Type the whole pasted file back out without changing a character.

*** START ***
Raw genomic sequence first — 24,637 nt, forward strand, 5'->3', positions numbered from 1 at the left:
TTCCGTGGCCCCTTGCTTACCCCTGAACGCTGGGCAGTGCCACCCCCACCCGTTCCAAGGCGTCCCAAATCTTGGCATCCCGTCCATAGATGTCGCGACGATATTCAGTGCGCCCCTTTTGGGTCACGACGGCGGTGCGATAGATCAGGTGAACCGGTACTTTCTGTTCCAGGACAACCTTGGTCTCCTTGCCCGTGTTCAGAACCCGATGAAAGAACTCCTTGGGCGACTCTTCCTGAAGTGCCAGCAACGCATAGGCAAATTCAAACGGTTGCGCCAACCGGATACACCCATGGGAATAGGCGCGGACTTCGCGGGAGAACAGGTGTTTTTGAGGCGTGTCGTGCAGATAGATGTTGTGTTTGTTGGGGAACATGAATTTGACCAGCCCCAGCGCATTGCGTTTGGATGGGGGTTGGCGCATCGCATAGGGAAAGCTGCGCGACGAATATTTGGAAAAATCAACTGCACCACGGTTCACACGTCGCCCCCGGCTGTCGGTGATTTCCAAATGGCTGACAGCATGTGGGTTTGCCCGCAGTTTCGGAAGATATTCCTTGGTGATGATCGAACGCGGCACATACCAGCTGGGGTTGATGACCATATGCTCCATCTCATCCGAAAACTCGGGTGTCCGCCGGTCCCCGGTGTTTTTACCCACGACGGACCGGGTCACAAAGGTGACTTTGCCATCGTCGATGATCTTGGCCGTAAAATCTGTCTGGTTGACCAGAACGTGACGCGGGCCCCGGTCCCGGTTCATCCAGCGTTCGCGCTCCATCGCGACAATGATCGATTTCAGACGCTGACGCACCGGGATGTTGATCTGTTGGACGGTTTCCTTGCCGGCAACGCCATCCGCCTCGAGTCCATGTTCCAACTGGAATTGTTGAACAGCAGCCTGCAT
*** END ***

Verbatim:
Raw genomic sequence first — 24,637 nt, forward strand, 5'->3', positions numbered from 1 at the left:
TTCCGTGGCCCCTTGCTTACCCCTGAACGCTGGGCAGTGCCACCCCCACCCGTTCCAAGGCGTCCCAAATCTTGGCATCCCGTCCATAGATGTCGCGACGATATTCAGTGCGCCCCTTTTGGGTCACGACGGCGGTGCGATAGATCAGGTGAACCGGTACTTTCTGTTCCAGGACAACCTTGGTCTCCTTGCCCGTGTTCAGAACCCGATGAAAGAACTCCTTGGGCGACTCTTCCTGAAGTGCCAGCAACGCATAGGCAAATTCAAACGGTTGCGCCAACCGGATACACCCATGGGAATAGGCGCGGACTTCGCGGGAGAACAGGTGTTTTTGAGGCGTGTCGTGCAGATAGATGTTGTGTTTGTTGGGGAACATGAATTTGACCAGCCCCAGCGCATTGCGTTTGGATGGGGGTTGGCGCATCGCATAGGGAAAGCTGCGCGACGAATATTTGGAAAAATCAACTGCACCACGGTTCACACGTCGCCCCCGGCTGTCGGTGATTTCCAAATGGCTGACAGCATGTGGGTTTGCCCGCAGTTTCGGAAGATATTCCTTGGTGATGATCGAACGCGGCACATACCAGCTGGGGTTGATGACCATATGCTCCATCTCATCCGAAAACTCGGGTGTCCGCCGGTCCCCGGTGTTTTTACCCACGACGGACCGGGTCACAAAGGTGACTTTGCCATCGTCGATGATCTTGGCCGTAAAATCTGTCTGGTTGACCAGAACGTGACGCGGGCCCCGGTCCCGGTTCATCCAGCGTTCGCGCTCCATCGCGACAATGATCGATTTCAGACGCTGACGCACCGGGATGTTGATCTGTTGGACGGTTTCCTTGCCGGCAACGCCATCCGCCTCGAGTCCATGTTCCAACTGGAATTGTTGAACAGCAGCCTGCAT